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By Renán Vega Cantor
In a scenario of scarcity of natural resources, and especially taking into account the decline of the unipolar order that emerged at the end of the Cold War, how do you see the next scenarios in geopolitical terms?
The theory has always caught my attention by Olduvai by Richard Duncan, although some may consider the author who proposed it to be a lunatic. If one looks at things rationally, this theory is very consistent. We live in the oil civilization, a fleeting exception that began in a certain place and time, in the United States in the 1920s, and is going to last, says its author, almost exactly a chronological century. In this century there has been an abundance of oil, in the sense that the resource can be accessed and this capitalist way of life is guaranteed for a significant number of the population. Duncan tells us that this is going to last exactly a century.
And then what will happen? Well, the return to the traditional history of humanity: when the oil energy bubble has ended, the return to the Olduvai cave, a cavern in Tanzania where the oldest human remains have been found, and where they are believed to have lived. the first men. And how did they live? In the dark. Of course, saying that today in the reign of light and energy waste, can sound lunatic and apocalyptic. If you look at how modern industrial society works, the announcement is not illogical.
Energy consumption is increasing more and more worldwide, and it is logical that it increases because, after the disappearance of the Soviet Union, the fall of the Berlin Wall and the imposition of the capitalist market worldwide, its productivist and consumerist logic became general. , as well as their lifestyle, then the world became an immense supermarket in which you have to consume everything that exists.
In energy terms, this is expressed, for example, in the generalization of the automobile, because the number of automobiles that roll in the world today is historically unparalleled. There are also extreme cases such as that of China, and what happens in Beijing, which can be considered as a daily ecocide. Authors like Thomas Friedman, of whom one would not doubt in this sense, because of the cult of consumption, say that in Beijing a thousand new cars circulate every day.
And if we compare what Beijing is today with what it was 25 years ago, we observe a transformation that would normally take much longer to explain how a city is transformed to the point that, from being the bicycle capital of the world, where there was no cars, no congestion, no crashes, or anything like that, today is a place with thousands of cars, traffic jams and pollution produced by cars. This is the model that is being imposed worldwide in all cities, with an intensive consumption of cars with all that that implies.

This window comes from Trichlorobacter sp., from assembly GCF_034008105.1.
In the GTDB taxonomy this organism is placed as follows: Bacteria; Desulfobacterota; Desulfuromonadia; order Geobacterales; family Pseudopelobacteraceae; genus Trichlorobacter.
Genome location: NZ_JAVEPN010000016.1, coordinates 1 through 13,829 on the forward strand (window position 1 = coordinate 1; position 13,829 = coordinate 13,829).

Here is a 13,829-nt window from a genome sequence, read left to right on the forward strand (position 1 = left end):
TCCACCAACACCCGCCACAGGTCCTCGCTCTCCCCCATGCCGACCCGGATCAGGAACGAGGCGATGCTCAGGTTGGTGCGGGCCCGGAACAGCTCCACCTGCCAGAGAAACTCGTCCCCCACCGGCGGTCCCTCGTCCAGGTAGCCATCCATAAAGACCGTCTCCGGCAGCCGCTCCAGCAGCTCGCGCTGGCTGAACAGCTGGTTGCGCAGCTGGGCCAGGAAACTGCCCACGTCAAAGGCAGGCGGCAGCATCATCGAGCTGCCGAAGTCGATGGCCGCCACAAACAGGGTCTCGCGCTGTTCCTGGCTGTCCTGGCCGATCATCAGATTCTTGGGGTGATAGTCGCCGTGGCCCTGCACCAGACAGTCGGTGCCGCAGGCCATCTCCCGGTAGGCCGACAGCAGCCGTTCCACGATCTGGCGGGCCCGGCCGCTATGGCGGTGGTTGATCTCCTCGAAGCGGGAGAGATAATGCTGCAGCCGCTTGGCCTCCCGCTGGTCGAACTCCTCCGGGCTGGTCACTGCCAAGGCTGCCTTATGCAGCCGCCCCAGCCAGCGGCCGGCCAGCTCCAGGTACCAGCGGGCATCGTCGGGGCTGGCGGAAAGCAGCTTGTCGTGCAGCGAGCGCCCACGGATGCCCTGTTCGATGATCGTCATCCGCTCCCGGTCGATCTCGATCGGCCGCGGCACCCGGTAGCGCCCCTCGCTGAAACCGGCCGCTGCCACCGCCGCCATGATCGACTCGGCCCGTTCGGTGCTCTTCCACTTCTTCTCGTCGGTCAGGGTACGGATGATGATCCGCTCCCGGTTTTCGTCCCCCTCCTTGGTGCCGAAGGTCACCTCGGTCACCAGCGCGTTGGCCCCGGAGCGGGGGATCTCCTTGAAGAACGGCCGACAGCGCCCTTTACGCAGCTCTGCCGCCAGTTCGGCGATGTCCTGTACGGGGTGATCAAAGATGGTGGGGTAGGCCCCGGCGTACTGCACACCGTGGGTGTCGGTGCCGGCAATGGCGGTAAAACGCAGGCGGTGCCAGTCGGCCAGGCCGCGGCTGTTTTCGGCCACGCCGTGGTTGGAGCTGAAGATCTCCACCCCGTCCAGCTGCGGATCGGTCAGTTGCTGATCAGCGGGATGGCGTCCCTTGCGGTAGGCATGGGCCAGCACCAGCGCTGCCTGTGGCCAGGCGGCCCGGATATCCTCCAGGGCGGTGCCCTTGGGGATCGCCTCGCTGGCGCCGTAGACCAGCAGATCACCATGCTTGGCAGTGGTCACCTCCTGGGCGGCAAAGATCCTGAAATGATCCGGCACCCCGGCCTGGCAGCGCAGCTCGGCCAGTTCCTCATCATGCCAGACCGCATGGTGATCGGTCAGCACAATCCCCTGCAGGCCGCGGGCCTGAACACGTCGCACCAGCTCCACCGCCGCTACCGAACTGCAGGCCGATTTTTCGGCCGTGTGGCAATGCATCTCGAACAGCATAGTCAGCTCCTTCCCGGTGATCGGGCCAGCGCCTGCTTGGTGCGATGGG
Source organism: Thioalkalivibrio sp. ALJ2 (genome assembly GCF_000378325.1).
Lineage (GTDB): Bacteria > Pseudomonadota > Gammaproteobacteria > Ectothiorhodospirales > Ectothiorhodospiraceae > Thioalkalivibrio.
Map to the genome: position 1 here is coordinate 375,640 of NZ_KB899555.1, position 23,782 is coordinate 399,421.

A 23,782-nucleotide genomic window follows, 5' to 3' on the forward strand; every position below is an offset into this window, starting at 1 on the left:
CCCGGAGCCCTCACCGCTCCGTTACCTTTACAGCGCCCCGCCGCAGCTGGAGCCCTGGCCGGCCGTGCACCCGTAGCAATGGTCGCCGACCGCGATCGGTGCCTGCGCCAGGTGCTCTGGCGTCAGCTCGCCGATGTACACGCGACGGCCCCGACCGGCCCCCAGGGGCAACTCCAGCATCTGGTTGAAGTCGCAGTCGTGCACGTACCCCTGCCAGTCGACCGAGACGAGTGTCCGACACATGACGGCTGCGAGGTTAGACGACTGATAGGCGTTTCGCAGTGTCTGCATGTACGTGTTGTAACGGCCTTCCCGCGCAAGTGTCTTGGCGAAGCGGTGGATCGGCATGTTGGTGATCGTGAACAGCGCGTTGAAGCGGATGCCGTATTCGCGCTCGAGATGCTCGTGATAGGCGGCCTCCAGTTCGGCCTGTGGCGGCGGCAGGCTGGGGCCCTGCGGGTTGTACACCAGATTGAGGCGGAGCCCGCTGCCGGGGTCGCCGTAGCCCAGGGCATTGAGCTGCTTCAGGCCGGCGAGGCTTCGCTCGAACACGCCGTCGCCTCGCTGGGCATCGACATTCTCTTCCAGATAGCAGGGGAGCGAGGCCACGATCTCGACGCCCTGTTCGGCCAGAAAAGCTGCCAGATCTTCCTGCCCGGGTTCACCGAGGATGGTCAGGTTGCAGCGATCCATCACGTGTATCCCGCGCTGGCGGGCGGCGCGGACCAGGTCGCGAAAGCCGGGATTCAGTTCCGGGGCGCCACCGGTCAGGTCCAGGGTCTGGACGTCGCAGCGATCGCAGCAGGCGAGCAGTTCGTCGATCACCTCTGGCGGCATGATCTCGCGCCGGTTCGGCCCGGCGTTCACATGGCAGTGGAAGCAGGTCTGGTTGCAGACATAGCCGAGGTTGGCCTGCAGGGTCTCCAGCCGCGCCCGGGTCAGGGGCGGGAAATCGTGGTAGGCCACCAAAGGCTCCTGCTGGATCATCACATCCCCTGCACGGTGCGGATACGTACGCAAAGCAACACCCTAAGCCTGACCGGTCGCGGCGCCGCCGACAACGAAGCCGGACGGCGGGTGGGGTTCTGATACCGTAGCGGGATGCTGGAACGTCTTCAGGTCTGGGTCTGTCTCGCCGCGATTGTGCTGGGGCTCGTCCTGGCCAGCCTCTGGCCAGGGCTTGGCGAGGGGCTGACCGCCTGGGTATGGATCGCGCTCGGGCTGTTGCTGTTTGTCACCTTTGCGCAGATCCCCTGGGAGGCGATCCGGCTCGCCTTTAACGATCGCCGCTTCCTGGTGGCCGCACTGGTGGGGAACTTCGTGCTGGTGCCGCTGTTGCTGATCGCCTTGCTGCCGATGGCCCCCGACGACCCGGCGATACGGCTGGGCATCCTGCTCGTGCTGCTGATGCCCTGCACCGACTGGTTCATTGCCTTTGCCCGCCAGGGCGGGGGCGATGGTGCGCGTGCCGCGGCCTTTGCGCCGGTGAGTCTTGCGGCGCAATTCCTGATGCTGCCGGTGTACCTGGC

Under these conditions, what is happening in capitalism is something like the one that knows that there is an abyss ahead, and instead of avoiding it accelerates the flight forward, which is also typical of economists. Instead of delaying the approach to the abyss, it is accelerating through all these forms of consumption, saying that the warnings are catastrophic announcements, because at other times similar announcements have been made but capitalism has managed to find the necessary energy alternative and now things they will not be different. That is, more or less, what is said optimistically.
But there are two geopolitical aspects that must be mentioned: one thing is public discourse and another is internal discourse. In public discourse, sold by multinationals, politicians and many academics, it is argued that it is not true that oil is running out, and today that has gained strength again, because in the United States oil production has increased.
Accordingly, it is said that it is not true that oil is running out. Even the English journalist George Monbiot, who wrote a book on global warming, has said that the theses on peak oil were false and that we are talking about a person close to the environmental movement. He considers that it is not true that there is peak oil but, on the contrary, there is so much that we are going to roast like sardines in oil, due to these supposed new discoveries.
Those who deny peak oil affirm the same, what is said and written to misinform and deny the magnitude of what is at stake, and to continue with the same capitalist logic. But in the internal, encrypted speech of politicians, completely different things are said. Specifically, what do the multinationals and the political leaders of the imperialist states affirm, starting with the United States?
They are clear that oil is running out, and not just oil but many resources. Even the US Department of State and Department of Defense have produced systematic studies in which a record of metals and strategic minerals appears and a record of their needs is established. They even make a characterization: there are strategic resources on which the United States has a total dependence, 100 percent, that is to say that everything must be obtained abroad. And then comes an analysis of the natural resources that the United States depends on as much as 50 percent.